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Re: Proposal: let’s have a GR about the init system

Thomas Goirand <zigo@debian.org> writes:

> Plus if we choose Upstart or Systemd, then that's effectively what we
> are going to do (I mean, we'd have to support 2 init systems, because of
> Hurd & kFreeBSD).

Not necessarily.  We could also decide that whichever init system we pick
will need to be ported to Hurd and kFreeBSD (in some fashion, possibly
with functionality restrictions) or we'll drop support for those

I'm not saying that's necessarily the correct decision, but I also don't
think it makes sense to proactively take it off the table.  We've had lots
of discussions about this in the past, and it's clear there is not general
agreement on the relative priorities of supporting non-Linux kernels
versus adopting new and better (but non-portable) technology for Linux
kernels.  There are a lot of strong opinions, but not agreement.

I think it's worth noting that, historically, the Hurd port has never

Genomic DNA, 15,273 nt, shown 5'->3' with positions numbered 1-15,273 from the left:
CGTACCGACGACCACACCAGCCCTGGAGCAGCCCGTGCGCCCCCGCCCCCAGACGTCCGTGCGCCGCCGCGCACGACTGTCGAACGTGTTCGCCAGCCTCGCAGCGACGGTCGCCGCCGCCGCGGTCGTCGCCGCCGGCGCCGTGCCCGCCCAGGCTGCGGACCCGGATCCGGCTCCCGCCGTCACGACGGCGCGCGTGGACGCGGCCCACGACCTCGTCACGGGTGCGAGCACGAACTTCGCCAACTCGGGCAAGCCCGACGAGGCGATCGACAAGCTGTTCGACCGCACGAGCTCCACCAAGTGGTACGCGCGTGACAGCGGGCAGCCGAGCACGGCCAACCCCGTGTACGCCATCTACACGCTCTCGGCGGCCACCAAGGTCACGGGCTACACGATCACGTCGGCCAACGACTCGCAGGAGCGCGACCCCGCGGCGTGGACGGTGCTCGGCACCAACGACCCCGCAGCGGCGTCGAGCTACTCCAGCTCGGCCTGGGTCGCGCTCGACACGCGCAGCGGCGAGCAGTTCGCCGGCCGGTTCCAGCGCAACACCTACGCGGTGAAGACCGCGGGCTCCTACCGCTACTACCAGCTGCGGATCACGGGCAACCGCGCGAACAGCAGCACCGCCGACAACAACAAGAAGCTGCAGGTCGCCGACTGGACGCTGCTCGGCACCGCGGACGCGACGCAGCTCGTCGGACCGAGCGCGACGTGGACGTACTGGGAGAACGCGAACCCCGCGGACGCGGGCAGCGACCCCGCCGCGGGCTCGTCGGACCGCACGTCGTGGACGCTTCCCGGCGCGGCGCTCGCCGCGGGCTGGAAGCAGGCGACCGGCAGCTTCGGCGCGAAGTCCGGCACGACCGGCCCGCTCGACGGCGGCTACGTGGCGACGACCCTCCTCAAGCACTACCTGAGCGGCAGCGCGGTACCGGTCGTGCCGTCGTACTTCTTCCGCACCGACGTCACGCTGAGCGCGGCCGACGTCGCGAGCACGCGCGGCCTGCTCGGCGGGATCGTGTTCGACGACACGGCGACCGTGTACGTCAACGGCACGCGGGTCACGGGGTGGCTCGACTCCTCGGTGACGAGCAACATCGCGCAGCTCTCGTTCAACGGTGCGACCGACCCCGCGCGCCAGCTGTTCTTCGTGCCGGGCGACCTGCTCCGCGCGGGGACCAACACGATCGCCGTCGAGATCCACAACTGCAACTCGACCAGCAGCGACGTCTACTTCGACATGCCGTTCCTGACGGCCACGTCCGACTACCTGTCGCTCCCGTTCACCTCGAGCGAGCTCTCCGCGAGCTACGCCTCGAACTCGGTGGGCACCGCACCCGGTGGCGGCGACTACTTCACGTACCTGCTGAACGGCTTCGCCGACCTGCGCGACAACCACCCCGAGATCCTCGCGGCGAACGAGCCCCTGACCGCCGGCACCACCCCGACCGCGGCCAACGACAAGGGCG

required us to hold back the Linux architectures.  Rather, the Hurd
porters have worked hard on adding functionality to Hurd to support the
software in the archive by implementing Linux interfaces, and at turning
the required changes to packaged software into general and defensible
upstream improvements.  I've always been very impressed by this effort,
and I don't think we should assume systemd or upstart could not be handled
the same way that many other things have been handled in the past.

(Also, while I'm not personally familiar with the issues involved and may
be missing some subtlety, at first glance it seems like an event-driven
init system would actually be a more natural fit for the Hurd's
microkernel model than the ordered startup forced by sysvinit.  Conceptual
fits of course don't imply that the porting would be easy.)

Russ Allbery (rra@debian.org)               <http://www.eyrie.org/~eagle/>

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